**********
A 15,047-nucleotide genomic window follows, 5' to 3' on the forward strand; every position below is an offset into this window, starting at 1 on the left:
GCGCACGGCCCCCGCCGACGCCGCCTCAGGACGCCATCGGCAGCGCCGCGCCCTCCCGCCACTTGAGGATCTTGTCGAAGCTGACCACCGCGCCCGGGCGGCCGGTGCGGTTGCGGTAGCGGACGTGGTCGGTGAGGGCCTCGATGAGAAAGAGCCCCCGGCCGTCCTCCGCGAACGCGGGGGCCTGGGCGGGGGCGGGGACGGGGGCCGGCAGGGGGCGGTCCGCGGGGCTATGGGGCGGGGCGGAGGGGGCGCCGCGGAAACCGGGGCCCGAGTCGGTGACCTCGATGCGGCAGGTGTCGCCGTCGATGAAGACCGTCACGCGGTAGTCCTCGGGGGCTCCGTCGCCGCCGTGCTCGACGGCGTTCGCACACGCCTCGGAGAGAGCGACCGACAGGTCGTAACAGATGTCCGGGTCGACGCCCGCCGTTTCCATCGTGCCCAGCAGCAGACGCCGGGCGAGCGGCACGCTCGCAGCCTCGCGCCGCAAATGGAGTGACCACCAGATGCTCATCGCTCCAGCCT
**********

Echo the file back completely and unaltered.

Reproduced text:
A 15,047-nucleotide genomic window follows, 5' to 3' on the forward strand; every position below is an offset into this window, starting at 1 on the left:
GCGCACGGCCCCCGCCGACGCCGCCTCAGGACGCCATCGGCAGCGCCGCGCCCTCCCGCCACTTGAGGATCTTGTCGAAGCTGACCACCGCGCCCGGGCGGCCGGTGCGGTTGCGGTAGCGGACGTGGTCGGTGAGGGCCTCGATGAGAAAGAGCCCCCGGCCGTCCTCCGCGAACGCGGGGGCCTGGGCGGGGGCGGGGACGGGGGCCGGCAGGGGGCGGTCCGCGGGGCTATGGGGCGGGGCGGAGGGGGCGCCGCGGAAACCGGGGCCCGAGTCGGTGACCTCGATGCGGCAGGTGTCGCCGTCGATGAAGACCGTCACGCGGTAGTCCTCGGGGGCTCCGTCGCCGCCGTGCTCGACGGCGTTCGCACACGCCTCGGAGAGAGCGACCGACAGGTCGTAACAGATGTCCGGGTCGACGCCCGCCGTTTCCATCGTGCCCAGCAGCAGACGCCGGGCGAGCGGCACGCTCGCAGCCTCGCGCCGCAAATGGAGTGACCACCAGATGCTCATCGCTCCAGCCT